Emerging digital clusters: Bournemouth trumps London

Bournemouth has just been named as having the UK’s fastest-growing digital economy, beating London in the Tech Nation report “Mapping the UK digital industry” (link at end of post).

But just what does this mean?

The Digital Economy, to begin, is a phrase very familiar but sometimes misinterpreted. It means simply an economy that is based on digital technologies.

Our global network of economic and social activities are enabled daily by information and communication technologies, such as the Internet, mobile and sensor networks.

Be it emails, text messages or via web browsers, the digital world affects all of us in daily life.

The Independent reported in 2013 that Britain’s digital economy had been massively underestimated, and that it was actually 40 per cent larger than previously believed. At the time of the report, the National Institute of Economic and Social Research (NIESR) stated that there were almost 270,000 digital companies in the UK.

Max Nathan, a senior researcher at NIESR said of the report: “Policymakers have identified the digital economy as one of the UK’s key economic strengths. Using big data we show a broad array of active businesses selling digital products and services.”

Tech City, in East London, was the first area of the UK to realise the importance of all things digital. In the early 2000s, the technology cluster, created with the goal of creating a collection similar to that of Silicon Valley in the United States, consisted of technology companies such as Dopplr and TweetDeck.

Fast-forward to 2011, and all eyes were on Shoreditch, as Google announced that it was a serious contributor, and had acquired a seven-storey building, now used as an innovation hub to develop next-generation applications and services.

London may be at the forefront of business and technology, but the rest of the nation hasn’t fallen by the wayside.

The same NIESR report, funded by tech giant Google, found that revenues of digital companies were growing 25 per cent than non-digital companies and that these companies hire more people than other industry firms. It was recognised in the same report that London and the south-east were not the only digital hotspots and there were highly concentrated areas of digital companies in Aberdeen, Middlesborough and Manchester.

But heck, this tech growth shouldn’t be confined to a handful of places. Management Today stated in 2014 that ‘you don’t have to stay in London to find examples of thriving tech communities in Britain, and one of the fastest growing of these on recent years has been Bristol and Bath’.

This was true! Every beautiful Georgian street you walk down show plaques with a well-thought out digital agency logo.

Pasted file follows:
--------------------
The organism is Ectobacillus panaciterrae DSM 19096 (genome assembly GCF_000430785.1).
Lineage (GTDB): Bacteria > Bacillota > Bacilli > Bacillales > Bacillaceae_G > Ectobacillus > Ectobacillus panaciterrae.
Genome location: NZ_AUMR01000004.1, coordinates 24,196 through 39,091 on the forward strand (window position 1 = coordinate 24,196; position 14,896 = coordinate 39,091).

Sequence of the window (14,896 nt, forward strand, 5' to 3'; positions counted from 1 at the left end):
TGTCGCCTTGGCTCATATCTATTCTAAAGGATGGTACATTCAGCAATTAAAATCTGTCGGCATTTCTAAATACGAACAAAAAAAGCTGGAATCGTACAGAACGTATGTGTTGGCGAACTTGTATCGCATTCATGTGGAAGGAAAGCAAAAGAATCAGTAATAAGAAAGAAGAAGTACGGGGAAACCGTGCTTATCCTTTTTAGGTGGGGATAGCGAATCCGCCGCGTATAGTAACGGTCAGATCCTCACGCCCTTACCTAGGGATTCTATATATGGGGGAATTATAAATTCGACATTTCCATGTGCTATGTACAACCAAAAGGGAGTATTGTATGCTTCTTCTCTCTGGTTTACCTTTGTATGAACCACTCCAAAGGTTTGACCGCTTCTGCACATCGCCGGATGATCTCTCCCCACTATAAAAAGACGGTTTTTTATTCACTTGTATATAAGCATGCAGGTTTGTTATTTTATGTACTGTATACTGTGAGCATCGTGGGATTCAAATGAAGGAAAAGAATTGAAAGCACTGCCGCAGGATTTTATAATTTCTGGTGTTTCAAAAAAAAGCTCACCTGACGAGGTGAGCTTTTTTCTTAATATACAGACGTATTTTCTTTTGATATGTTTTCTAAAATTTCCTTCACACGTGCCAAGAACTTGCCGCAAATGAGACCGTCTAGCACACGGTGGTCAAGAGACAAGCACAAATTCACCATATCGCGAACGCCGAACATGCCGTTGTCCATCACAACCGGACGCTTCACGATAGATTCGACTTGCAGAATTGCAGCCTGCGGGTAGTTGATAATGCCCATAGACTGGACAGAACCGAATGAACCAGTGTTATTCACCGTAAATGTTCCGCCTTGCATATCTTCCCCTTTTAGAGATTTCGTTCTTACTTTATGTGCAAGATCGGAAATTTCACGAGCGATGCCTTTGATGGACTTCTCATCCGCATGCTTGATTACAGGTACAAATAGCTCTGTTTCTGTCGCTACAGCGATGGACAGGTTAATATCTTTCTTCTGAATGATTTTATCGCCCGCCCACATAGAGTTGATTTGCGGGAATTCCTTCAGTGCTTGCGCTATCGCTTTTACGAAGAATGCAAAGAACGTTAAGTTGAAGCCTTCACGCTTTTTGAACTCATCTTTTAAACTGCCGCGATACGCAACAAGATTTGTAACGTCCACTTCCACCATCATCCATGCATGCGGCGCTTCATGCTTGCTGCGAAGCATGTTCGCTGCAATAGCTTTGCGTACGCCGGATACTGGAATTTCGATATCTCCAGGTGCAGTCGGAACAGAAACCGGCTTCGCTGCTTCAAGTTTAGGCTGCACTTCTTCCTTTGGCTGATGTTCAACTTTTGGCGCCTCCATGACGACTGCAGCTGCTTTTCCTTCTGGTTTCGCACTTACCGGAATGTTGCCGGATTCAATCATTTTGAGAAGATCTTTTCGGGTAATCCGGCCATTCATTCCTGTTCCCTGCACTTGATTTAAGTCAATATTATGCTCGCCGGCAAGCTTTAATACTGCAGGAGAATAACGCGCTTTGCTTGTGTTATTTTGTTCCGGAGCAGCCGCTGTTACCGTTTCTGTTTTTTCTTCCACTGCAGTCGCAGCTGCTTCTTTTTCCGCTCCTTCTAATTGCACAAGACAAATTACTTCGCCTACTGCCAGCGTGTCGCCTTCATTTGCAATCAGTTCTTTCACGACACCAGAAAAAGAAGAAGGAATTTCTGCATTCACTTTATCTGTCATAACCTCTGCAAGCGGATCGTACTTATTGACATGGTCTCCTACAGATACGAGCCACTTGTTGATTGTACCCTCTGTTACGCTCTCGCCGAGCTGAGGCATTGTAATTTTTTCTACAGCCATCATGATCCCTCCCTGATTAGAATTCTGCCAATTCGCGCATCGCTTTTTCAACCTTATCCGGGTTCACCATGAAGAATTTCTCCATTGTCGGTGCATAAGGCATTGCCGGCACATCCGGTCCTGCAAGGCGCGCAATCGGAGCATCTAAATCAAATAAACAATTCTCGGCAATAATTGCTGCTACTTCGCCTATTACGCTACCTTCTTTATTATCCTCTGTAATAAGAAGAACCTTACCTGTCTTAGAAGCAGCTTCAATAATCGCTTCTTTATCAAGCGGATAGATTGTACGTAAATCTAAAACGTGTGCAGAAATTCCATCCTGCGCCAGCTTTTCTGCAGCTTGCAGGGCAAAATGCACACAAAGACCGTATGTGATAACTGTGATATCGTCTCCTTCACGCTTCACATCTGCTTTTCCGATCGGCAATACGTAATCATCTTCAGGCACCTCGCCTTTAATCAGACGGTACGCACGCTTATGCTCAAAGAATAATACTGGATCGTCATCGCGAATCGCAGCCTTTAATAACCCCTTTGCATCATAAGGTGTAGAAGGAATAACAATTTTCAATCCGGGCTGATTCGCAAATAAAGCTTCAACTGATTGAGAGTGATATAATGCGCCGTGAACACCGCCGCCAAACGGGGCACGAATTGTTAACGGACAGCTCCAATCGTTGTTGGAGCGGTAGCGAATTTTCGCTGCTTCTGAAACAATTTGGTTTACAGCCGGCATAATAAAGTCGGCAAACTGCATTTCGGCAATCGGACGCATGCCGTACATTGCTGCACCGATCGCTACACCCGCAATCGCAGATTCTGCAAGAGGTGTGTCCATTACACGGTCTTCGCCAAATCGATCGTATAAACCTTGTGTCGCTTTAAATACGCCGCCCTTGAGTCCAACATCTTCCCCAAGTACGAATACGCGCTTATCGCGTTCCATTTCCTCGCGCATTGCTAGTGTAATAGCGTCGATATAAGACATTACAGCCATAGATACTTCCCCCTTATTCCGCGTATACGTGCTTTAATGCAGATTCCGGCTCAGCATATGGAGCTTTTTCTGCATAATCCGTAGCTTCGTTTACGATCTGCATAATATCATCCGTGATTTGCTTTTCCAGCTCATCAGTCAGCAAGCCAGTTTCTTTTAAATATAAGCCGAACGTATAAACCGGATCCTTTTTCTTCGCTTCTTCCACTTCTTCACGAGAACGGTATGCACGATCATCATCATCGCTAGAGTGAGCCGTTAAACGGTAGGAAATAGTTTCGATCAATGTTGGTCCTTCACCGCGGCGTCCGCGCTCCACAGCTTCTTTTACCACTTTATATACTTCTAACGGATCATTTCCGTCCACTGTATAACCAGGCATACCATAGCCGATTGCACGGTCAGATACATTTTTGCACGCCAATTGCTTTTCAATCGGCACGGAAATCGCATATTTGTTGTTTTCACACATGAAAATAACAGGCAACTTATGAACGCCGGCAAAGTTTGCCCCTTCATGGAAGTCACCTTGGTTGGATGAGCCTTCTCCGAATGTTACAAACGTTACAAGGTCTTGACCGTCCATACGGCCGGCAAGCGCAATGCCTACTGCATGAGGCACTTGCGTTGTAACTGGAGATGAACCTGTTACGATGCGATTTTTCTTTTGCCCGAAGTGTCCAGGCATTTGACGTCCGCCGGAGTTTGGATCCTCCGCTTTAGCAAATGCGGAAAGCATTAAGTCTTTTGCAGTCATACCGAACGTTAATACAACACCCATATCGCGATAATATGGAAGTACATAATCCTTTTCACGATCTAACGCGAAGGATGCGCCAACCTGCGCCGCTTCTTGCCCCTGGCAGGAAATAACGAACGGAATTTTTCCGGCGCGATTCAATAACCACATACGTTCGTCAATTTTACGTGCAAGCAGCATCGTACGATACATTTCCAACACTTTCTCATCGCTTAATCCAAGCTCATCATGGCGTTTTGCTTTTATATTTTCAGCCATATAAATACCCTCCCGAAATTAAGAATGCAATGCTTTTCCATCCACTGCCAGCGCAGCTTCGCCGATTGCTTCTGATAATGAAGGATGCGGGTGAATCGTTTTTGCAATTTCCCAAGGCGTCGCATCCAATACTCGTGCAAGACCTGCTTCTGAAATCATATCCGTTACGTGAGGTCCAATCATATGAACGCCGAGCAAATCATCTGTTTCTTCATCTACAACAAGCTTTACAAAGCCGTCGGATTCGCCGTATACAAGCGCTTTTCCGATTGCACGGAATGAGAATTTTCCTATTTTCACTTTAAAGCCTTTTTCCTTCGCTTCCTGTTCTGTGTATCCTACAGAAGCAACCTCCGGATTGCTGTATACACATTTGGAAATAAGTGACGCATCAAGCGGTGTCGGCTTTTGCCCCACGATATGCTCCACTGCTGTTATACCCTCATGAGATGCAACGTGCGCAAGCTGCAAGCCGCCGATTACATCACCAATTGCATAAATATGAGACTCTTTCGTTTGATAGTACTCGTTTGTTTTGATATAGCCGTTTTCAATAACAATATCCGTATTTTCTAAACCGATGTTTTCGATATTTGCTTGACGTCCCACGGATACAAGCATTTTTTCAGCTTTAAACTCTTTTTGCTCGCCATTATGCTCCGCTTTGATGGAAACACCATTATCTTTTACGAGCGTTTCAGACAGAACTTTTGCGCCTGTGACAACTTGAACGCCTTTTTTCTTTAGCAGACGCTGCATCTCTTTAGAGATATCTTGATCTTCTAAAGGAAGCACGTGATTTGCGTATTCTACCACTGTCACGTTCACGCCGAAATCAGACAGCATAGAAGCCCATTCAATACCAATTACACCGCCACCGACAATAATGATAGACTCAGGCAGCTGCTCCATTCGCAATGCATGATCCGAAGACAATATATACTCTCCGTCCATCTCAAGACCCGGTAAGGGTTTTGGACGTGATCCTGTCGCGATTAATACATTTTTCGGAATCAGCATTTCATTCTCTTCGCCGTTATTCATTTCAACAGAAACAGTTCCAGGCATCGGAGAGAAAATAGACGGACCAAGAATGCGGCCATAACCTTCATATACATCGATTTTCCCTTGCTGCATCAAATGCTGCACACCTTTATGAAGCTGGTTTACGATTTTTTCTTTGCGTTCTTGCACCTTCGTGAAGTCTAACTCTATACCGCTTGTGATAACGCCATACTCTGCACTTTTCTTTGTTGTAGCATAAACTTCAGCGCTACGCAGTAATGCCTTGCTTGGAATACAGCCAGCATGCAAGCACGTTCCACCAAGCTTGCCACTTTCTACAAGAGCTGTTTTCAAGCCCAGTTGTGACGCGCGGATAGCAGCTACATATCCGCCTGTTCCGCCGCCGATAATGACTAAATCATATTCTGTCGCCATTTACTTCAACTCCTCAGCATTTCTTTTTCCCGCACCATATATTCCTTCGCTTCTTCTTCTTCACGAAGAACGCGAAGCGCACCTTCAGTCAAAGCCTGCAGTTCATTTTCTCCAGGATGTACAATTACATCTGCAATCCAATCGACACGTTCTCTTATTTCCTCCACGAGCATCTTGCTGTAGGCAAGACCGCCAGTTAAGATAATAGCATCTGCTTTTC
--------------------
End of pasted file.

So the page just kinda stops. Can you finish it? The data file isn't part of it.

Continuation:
Figures from McKinsey and Centre for Cities show that the south west’s technology industry employed 69,000 people in 2012, up from 62,000 three years earlier, and contributed a massive £4.8bn to the economy.

But back to Bournemouth and its seven miles of golden sands, its blue sea and the glint of the sparkling wealth in ‘millionaire’s row’ Sandbanks. Who wouldn’t want to create a startup in this friendly town? Yes, it’s still a town. With great relationships with its two educational facilities, the Arts University Bournemouth and the University of Bournemouth (both with excellent media facilities and an even greater reputation) have a magnificent pool of talent, with a lifestyle to rival locations across the nation and slowing down the ‘brain drain’ that London still occupies.

While not comparable to other digital clusters, Bournemouth should hold its head up high and take recognition for its recent accolade. With a local football team on the verge of reaching the premiership, this once-sleepy seaside town is without a doubt going to hit headlines more frequently in the near future.

Most recently, Forbes Magazine acknowledged the speedy growth of digital clusters outside the capital. David Prosser states: “It has to be said that Bournemouth is growing fast from a small base. The Tech City cluster in London is far more mature than most other regional clusters and it feels relaxed about competition from elsewhere.”

But we shouldn’t underestimate these smaller, faster-growing clusters and their contribution to the digital economy.

Forbes goes on to say: “There will many people who have no idea that Bournemouth plays host to such fast-growing technology sectors – Tech Nation begins to put these clusters on the map, which may in time see them grow further.”

The last word has to go to Matt Desmier, founder of the successful Silicon Beach Festival, bringing awareness to Bournemouth as a large contributor to the Digital Map. “The recent Tech Nation report validates everything those that work in Bournemouth’s digital community have known for a while. But more than that it’s helping change external perceptions too. In the past week alone, I’ve been invited to both 10 Downing Street and St James Palace to discuss Bournemouth’s exciting new status. The moniker of Silicon Beach is starting to seem quite apt!“

by Alix King

Delivered by Tech City UK, with key community partner DueDil, Tech Nation is an interactive big data project, mapping Britain’s digital companies, regions and employment figures, the report is entitled “Mapping the UK digital industry” and available here: https://www.duedil.com/technation/2015